Photo by Ginny Kropf: Prime Time Brass of Rochester plays Christmas music in Rotary Park as the giant Christmas tree is lit.

In spite of rain most of the afternoon, Johnson said there were good crowds, and everyone was having a wonderful time.

“People were wet but happy,” she said.

The rain had subsided by late afternoon, and crowds gathered near Rotary Park at 5 p.m. to hear the Mark Time Marchers from Churchville play Christmas songs and some old favorites. This was followed by lighting of the giant Christmas tree in the park and then fireworks over downtown.

Shortly after 6 p.m., the parade led off from the Pickle Factory, and down Park Avenue to Main Street, where people filled the sidewalks.

The 45 floats featured entries by fire companies, service groups, churches and local businesses.

All entrants were asked to incorporate the number “10” in their float, honoring the 10th anniversary of the parade.

Bentley Brothers of Albion entered 10 RVs, all named for reindeer. In addition to the eight original reindeer and Rudolph, the 10th was “Kubota,” a reindeer in training.

ARG Disposal was hardly recognizable as a garbage truck, adorned with lights to look like a reindeer.

Interestingly, according to Hancock, almost 40 percent of the entries were first-timers. Judging was very close for all the awards, he said.

“We thank all groups who entered a float in our 10th anniversary edition of the most spectacular parade in all of Western New York,” Hancock said. “See you next year.”

Velocitii was one of the Medina businesses who decorated a float for the parade.

Dunkin’ Donuts and Grace Baptist Church put together festive displays.

The Medina Marching Band, including some alumni, showed their holiday spirit.

Santa Claus and Buddy the Elf greet their many fans along the parade route.

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Take a closer look at the grand champion float

Posted 25 November 2018 at 5:00 pm

Photos by Tom Rivers

MEDINA – Takeform Architectural Graphics defended its title as the grand champion in Medina’s Parade of Lights on Saturday.

The company won the $1,000 top prize in the 10th annual parade that included 45 entries.

Takeform created a Tropical Christmas themed float with Santa on a surf board riding a giant wave. The float also includes a candy bar instead of a tiki bar, palm trees and many other Christmas characters wearing Hawaiian shirts and shorts.

The float passes by in about a minute on the parade route, making it difficult to appreciate all the details.

These photos show some of the features on the float.

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Winning floats announced in Parade of Lights

Posted 25 November 2018 at 3:15 pm

Takeform repeats as grand champion

Photos by Tom Rivers

MEDINA – Takeform Architectural Graphics repeated as the grand champion in the 10th annual Parade of Lights on Saturday.

The Medina business created a float with a Tropical Christmas theme. There were 45 entries in the parade. Takeform won $1,000 for winning the top award.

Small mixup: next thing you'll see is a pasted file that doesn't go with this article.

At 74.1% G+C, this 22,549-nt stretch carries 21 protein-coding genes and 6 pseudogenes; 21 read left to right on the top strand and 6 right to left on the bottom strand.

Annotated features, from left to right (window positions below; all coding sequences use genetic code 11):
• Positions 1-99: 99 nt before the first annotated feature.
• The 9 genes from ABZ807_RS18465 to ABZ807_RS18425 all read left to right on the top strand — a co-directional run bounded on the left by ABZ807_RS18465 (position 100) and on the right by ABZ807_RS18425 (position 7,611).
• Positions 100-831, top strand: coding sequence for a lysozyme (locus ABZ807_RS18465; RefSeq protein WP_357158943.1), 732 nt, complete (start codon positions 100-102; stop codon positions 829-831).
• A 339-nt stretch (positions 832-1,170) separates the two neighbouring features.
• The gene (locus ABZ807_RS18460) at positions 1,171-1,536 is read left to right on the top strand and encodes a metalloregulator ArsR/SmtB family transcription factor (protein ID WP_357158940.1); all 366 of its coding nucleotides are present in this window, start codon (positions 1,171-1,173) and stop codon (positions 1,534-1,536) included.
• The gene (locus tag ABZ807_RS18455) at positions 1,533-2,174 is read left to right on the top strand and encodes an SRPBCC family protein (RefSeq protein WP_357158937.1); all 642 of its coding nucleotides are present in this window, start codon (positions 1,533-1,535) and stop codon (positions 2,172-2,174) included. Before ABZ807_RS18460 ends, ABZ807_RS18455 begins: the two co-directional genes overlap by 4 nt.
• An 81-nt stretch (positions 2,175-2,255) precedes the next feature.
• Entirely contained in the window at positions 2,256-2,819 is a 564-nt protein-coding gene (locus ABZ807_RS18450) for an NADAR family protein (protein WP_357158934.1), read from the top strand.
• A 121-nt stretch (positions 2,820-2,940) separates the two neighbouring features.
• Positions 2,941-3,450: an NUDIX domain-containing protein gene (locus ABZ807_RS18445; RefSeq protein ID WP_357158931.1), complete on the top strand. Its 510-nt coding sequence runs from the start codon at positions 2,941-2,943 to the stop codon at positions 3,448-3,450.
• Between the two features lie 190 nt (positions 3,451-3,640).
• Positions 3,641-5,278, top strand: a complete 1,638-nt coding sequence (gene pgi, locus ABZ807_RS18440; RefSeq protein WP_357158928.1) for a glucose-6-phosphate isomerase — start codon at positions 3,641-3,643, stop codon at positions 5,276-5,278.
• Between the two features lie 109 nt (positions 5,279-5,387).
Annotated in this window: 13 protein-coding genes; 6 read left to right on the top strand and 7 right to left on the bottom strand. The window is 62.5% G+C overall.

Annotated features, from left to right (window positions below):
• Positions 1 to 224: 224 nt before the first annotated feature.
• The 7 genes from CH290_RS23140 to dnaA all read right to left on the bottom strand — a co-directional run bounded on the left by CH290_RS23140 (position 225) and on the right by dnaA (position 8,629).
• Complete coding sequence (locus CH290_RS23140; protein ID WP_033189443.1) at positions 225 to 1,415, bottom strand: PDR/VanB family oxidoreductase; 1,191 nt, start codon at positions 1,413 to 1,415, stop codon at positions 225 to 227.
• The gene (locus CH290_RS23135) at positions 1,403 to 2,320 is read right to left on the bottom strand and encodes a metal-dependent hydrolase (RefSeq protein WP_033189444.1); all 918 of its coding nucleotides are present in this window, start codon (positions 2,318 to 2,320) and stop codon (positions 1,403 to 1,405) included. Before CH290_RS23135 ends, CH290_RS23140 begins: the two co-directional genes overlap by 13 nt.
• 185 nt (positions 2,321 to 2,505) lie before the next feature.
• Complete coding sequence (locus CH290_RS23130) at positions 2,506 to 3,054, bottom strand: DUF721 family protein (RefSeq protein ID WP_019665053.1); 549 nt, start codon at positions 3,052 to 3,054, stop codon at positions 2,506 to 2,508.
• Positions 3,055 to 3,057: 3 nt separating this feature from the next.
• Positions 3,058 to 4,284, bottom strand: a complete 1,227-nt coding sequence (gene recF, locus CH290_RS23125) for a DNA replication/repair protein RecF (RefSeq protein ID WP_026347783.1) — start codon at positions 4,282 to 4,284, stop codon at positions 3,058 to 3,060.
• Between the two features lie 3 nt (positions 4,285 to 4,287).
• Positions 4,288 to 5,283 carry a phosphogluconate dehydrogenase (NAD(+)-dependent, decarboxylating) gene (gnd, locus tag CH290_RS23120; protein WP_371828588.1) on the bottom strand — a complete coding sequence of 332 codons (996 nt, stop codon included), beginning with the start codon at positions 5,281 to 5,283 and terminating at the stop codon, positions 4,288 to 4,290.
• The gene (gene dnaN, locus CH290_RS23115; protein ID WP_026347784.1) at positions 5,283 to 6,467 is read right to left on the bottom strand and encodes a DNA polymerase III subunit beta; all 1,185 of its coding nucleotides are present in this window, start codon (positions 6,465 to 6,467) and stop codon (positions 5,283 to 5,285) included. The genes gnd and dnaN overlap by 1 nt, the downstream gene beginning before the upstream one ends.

Looking closely at the sign with the Santa on a Jet Ski, you see see iconic Medina scenes, including St. Mary’s Catholic Church, Bent’s Opera House, Thomas the Train Engine and the Big Apple .

Other winning floats picked by the judges include:

Best in Class (Religious) – Community Fellowship Church from Middleport

Best in Class (Service Clubs) – Albion FFA

Best in Class (Fire Company) – Lyndonville, with its fourth consecutive win in this class

Best in Class (Commercial/Business) – ARG Disposal from Albion

Best in Class (Not-for-Profit) – Knights-Kaderli Memorial Fund

Community Spirit Award – Company F Memorial Statue

Littlest Elf Award – Cobblestone Girl Scouts

Star Award – Bentley Brothers

Santa’s Pick Award – 4-H Heelers Dog Club

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Medina hosts another spectacular Parade of Lights

Photos by Tom Rivers: A crowd stands in awe watching floats, including this Lyndonville fire truck, pass by while glowing with numerous lights. There were 45 floats in the 10th annual Parade of Lights.

By Tom Rivers, Editor Posted 24 November 2018 at 11:45 pm

Takeform Architectural Graphics followed up last year’s grand prize float with one celebrating a Tropical Christmas.

Fireworks burst over Main Street just before the parade.

Fire trucks, including one from Middleport at left and one from Medina at right, were decorated with lights. They are in the staging area at the Olde Pickle Factory on Park Avenue just before the parade.

Members of the Albion FFA pose for a photo before the parade. They used 11,500 lights in their float, “10 Reasons to Farm.” Participants in the parade were encouraged to use the number 10 in their floats in recognition of the the 10th anniversary of the parade.

Laura Bentley of Bentley Brothers joins 10 Kubotas from Bentley Brothers in the parade. The Kubotas were all decorated and some were named for reindeer.

Cub Scout Pack 18 gets a wave from the crowd, including Frosty the Snowman.

The 4-H Heelers Dog Club made a big effort with its float.

Two girls on the Knights-Kaderli Memorial Fund float see someone they know in the crowd along Main Street.

The Medina youth football team soaks up a warm reception from the crowd.

The Medina FFA had a Wizard of Oz theme.

Prime Time Brass of Rochester plays for the judges in front of the review stand on Main Street.

Mary Lou Tuohey, left, and her daughter Nicole served as grand marshals of the parade.